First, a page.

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Stephen Dixon, author of experimental novels and stories, dies at 83
“One doesn’t exactly read a story by Stephen Dixon, one submits to it,” critic Alan H. Friedman wrote in his review of Dixon’s novel “Frog” in The New York Times in 1991. “An unstoppable prose expands the arteries while an edgy, casual nervousness overpowers the will.”

by Richard Sandomir

NEW YORK (NYT NEWS SERVICE ).- Stephen Dixon, whose hyper-realistic novels and short stories reflected his fascination with personal loss, sex, heartbreak, disaster, marriage and old age, died Wednesday at a hospice in Towson, Maryland. He was 83.

His daughter Sophia Dixon Frydman said the cause was complications of Parkinson’s disease and pneumonia.

Dixon produced fiction at a daunting clip. Working on a portable typewriter, he published 18 novels and about 600 stories. His final story (about a man who was 80, like him, and who had a cat like his cat) was published in Heavy Feather Review last month, while he was in hospice.

He never found fame or big sales, but his idiosyncratic storytelling drew praise.

“One doesn’t exactly read a story by Stephen Dixon, one submits to it,” critic Alan H. Friedman wrote in his review of Dixon’s novel “Frog” in The New York Times in 1991. “An unstoppable prose expands the arteries while an edgy, casual nervousness overpowers the will.”

Dixon tinkered with syntax and diction and used an array of narrative tricks that made his fiction compelling, but sometimes challenging.

His paragraphs could seem to run forever, as if the start of a new one would destroy his momentum. He recounted multiple versions of the same event in the novel “Interstate” (1991), in which a father imagines the shooting of one of his daughters by a driver on the highway, and its aftermath, eight different ways.

And in his very short short story “Wife in Reverse,” Dixon started with a woman’s death and ended years earlier, when she meets her husband.

“His wife dies, mouth slightly parted and one eye open,” Dixon wrote. “He knocks on his younger daughter’s bedroom door and says ‘You better come. Mom seems to be expiring.’ ”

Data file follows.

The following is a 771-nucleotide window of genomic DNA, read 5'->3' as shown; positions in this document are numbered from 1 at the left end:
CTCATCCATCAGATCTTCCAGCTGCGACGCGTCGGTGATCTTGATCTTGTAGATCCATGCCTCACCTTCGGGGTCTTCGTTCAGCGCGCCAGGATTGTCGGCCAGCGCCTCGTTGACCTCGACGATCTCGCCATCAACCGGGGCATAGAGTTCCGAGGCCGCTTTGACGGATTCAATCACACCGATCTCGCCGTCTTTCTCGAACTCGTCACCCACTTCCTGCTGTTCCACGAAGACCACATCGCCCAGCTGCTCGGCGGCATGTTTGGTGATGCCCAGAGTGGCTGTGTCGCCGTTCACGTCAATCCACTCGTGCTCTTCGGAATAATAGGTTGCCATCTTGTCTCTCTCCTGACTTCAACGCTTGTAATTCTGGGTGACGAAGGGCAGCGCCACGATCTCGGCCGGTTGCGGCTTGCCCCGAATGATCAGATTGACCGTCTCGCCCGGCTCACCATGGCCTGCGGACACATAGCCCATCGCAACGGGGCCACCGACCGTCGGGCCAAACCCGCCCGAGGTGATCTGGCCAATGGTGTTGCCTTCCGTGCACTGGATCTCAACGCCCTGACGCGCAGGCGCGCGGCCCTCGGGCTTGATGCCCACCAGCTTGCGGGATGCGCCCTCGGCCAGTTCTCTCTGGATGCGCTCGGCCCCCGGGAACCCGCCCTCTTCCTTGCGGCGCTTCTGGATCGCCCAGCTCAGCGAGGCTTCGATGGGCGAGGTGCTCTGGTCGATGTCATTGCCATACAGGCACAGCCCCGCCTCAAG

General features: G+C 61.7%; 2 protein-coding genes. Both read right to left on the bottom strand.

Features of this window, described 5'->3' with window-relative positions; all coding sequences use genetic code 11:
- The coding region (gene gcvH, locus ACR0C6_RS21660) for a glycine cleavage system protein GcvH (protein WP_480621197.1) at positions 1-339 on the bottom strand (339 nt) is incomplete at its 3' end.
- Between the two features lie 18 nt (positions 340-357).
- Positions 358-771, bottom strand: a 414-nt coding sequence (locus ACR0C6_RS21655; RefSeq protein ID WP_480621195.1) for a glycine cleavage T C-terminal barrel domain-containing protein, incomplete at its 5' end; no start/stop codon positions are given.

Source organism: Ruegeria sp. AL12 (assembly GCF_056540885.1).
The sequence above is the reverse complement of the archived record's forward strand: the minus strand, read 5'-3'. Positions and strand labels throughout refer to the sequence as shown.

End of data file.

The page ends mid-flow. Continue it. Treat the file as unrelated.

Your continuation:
In 1980, Dixon started teaching at the writing seminars at Johns Hopkins University, where he remained until he retired in 2007. Porochista Khakpour, a novelist and memoirist, said that Dixon was the reason she studied at Hopkins.

“He permanently alters how you approach storytelling,” she told The Hub, the university’s news website, after Dixon’s death. She added, “He continues to be the single greatest influence on my work, and I have his voice in my head with everything I write.”

Dixon’s honors include several O. Henry Awards and Pushcart Prizes, as well as a Guggenheim Fellowship and two National Endowment of the Arts grants. He was also a finalist for the National Book Award in 1991, for “Frog,” and 1995, for “Interstate.”

But Dixon did not become a boldface name in literature. He once said that none of his publishers ever made money on his books.

“He’s not better known because, I think, his writing was intimate and personal and cut so deeply,” Matthew Petti, an English professor who is writing a biography of Dixon, said by phone. “He didn’t tackle big worldly issues or talk about American culture. His guys were just men living a human life.”

Stephen Bruce Ditchik was born on June 6, 1936, in Manhattan, the fifth of seven children. His father, Abraham, was a dentist; his mother, Florence (Leder) Ditchik, was a chorus girl and beauty queen before her marriage and later an interior designer.